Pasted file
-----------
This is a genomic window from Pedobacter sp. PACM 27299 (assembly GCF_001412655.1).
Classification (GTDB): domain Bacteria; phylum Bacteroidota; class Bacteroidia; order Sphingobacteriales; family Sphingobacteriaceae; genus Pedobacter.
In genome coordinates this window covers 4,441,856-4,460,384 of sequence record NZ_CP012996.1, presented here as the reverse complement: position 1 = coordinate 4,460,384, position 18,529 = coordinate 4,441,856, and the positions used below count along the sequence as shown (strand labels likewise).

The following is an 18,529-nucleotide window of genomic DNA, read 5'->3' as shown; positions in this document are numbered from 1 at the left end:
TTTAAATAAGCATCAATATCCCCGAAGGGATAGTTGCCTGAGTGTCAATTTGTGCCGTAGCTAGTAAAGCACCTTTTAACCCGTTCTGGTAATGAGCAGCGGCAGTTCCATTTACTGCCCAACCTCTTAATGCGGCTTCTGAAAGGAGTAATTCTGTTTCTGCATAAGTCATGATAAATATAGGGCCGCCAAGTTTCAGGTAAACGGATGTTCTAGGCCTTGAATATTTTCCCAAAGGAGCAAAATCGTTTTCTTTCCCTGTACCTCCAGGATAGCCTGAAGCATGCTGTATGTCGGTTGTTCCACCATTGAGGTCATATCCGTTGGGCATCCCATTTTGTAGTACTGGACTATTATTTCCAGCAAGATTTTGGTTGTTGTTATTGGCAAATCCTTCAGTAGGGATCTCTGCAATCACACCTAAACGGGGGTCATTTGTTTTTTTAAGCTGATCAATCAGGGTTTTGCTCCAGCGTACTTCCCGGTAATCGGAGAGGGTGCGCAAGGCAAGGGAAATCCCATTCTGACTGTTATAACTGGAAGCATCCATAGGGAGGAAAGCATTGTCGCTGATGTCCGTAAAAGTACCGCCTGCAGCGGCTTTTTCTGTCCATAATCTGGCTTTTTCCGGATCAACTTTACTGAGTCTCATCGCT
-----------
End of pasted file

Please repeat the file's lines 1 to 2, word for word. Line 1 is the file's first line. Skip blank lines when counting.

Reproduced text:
This is a genomic window from Pedobacter sp. PACM 27299 (assembly GCF_001412655.1).
Classification (GTDB): domain Bacteria; phylum Bacteroidota; class Bacteroidia; order Sphingobacteriales; family Sphingobacteriaceae; genus Pedobacter.